From Agronomists of the
Potash & Phosphate Institute
655 Engineering Drive, Suite 110
Norcross, Georgia 30092-2837
Phone (770) 447-0335

Summer 2001, No. 4


This year, agriculture has been focused on nitrogen. Many have had first-hand experience with higher nitrogen prices and short supplies. News about hypoxia in the Gulf of Mexico has also heightened the public’s awareness about this nutrient. With the spotlight on nitrogen, other plant nutrients may not be getting the attention they deserve. One in particular has been forgotten in many parts of the country – potassium.

In more arid regions of the U.S., potassium soil supplies have been naturally high. For decades, farmers in these areas have assumed that potassium levels were adequate. Their focus in nutrient management has been on nitrogen and phosphorus. But years of neglect has mined soils down to yield-limiting levels of potassium in many areas. Farmers in these regions now have an additional nutrient to worry about – a nutrient they have traditionally not had to manage.

What are the consequences of not worrying about potassium? Letting soil supplies of potassium dwindle to inadequate levels has several very negative consequences. Crop yield, the sole source of revenue on many farms, takes a hit. The lower potassium levels drop, the more likely larger yield reductions become. Efficiency of water use, so important in the more arid areas, is also reduced. Crop quality may also be compromised, possibly cutting into revenue based on value-added traits. Inadequate supplies of potassium are also detrimental on compacted soils, where a shallower rooting volume limits access to water and nutrients lower in the soil profile.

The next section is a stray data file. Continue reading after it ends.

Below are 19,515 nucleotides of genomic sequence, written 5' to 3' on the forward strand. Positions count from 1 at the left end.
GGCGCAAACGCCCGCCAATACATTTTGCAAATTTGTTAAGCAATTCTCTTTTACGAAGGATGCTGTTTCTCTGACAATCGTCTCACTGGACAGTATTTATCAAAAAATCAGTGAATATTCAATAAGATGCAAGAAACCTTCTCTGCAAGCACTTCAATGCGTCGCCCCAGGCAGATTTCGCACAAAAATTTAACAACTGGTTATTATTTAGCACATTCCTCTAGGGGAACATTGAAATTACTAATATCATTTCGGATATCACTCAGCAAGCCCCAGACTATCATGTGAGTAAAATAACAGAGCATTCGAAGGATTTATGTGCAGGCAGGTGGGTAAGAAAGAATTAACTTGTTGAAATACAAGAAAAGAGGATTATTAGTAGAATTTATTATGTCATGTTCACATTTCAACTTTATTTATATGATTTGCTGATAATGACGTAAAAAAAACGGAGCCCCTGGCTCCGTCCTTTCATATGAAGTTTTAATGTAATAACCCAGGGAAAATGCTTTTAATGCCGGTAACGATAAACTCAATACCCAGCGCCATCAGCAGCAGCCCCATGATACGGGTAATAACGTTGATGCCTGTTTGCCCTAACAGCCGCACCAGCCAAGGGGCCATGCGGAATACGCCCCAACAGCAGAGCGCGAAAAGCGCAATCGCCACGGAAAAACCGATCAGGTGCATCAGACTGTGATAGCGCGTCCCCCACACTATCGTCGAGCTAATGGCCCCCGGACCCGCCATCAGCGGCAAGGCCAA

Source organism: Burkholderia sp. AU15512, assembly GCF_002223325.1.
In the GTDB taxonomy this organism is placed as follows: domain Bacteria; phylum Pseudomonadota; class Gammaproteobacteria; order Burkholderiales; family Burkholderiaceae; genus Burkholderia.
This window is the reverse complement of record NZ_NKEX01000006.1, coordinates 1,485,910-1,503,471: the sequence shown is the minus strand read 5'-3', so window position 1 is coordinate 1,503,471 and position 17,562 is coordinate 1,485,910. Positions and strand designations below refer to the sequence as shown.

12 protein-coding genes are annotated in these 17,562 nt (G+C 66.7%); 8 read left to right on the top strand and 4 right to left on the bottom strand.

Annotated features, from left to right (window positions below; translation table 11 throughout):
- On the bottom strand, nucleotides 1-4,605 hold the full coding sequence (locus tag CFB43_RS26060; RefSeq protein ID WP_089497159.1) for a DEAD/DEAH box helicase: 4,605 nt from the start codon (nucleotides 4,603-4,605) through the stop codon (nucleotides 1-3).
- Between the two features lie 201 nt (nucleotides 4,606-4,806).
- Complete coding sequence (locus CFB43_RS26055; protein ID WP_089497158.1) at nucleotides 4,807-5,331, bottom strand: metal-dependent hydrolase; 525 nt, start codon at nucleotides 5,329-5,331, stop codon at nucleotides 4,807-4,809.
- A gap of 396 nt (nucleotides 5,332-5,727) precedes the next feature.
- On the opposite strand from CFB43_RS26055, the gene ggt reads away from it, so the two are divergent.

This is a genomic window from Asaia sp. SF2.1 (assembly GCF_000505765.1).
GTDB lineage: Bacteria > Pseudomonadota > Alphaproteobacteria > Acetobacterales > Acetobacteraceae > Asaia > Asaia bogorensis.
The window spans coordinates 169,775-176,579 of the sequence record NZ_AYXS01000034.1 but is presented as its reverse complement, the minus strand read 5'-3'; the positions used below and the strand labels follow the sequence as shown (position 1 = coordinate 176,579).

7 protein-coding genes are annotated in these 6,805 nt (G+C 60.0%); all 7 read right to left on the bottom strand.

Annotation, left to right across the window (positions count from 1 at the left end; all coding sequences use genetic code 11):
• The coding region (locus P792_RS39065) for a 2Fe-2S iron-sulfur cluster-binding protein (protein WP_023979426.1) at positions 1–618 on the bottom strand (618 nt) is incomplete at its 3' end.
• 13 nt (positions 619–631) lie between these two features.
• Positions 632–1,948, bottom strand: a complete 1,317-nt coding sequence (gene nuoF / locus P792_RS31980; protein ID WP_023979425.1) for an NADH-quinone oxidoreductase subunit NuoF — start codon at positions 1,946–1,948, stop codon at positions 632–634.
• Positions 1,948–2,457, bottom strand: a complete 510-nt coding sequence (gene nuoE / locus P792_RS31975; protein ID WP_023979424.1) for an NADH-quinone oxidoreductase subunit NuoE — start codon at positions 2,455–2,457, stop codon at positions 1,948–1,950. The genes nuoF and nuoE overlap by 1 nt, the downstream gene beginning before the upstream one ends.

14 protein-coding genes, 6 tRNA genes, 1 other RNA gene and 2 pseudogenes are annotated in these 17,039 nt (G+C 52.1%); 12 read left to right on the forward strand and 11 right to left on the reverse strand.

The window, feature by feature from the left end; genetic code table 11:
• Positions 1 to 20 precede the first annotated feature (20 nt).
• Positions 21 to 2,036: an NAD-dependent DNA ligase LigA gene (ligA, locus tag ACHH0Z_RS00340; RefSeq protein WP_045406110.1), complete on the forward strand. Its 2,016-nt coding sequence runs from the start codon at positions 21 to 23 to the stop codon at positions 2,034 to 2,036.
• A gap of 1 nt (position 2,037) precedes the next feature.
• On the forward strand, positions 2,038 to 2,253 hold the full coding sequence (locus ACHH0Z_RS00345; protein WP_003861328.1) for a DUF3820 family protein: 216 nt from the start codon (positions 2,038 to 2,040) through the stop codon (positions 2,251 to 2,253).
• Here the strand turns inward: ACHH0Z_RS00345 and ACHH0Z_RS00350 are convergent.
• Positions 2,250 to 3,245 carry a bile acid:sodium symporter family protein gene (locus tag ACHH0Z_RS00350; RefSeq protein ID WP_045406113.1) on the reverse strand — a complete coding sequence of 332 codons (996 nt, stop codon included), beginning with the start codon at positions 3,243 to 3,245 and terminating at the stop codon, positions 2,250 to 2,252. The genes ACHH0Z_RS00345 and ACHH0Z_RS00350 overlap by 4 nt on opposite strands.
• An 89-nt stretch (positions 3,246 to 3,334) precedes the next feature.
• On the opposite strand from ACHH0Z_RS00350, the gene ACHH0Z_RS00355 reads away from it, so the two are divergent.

Potassium deficiency may not be readily visible. When potassium deficiency symptoms are seen in the season, there is a good chance that yield reductions have already occurred. But there is also “hidden hunger.” Plants may not show many symptoms, but potassium levels in the plant may be too low to allow the crop to express its full yield potential. To get at this “hidden hunger”, take some plant tissue samples and send them to a reputable laboratory. If rectifying deficiencies is not possible this season, use the information to plan for next year.

Money spent on nitrogen may not go as far when potassium is limiting. Potassium can help crops make better use of nitrogen. For instance, data from Ohio have shown that adequate soil supplies of potassium help corn reach higher yields with less nitrogen. That means for every dollar spent on nitrogen, soils adequate in potassium provide greater returns than soils that are deficient. Higher nitrogen prices and continued low crop prices make potassium more important than ever.

University nitrogen recommendations usually assume other nutrients are at adequate levels. When research is conducted to determine the optimum nitrogen rates to apply, other nutrients are normally held at levels considered sufficient. If you are following university guidelines for nitrogen rates, then potassium levels need to be adequate. Deficiencies in potassium lead not only to poorer potassium efficiencies but also to increased risk that more nitrogen will be lost to surface and ground water. Balanced fertility is a key to profit and environmentally responsible nitrogen applications.

Keep an eye on potassium. Don’t let concern over nitrogen upset a balanced approach to fertility. Being diligent in all aspects of nutrient management is the only way to realize the agronomic, economic, and environmental benefits possible.

— TSM —

For more information, contact Dr. T. Scott Murrell, Northcentral Director, PPI, 3579 Commonwealth Road, Woodbury, MN 55125. Phone: (651) 264-1936. E-mail:
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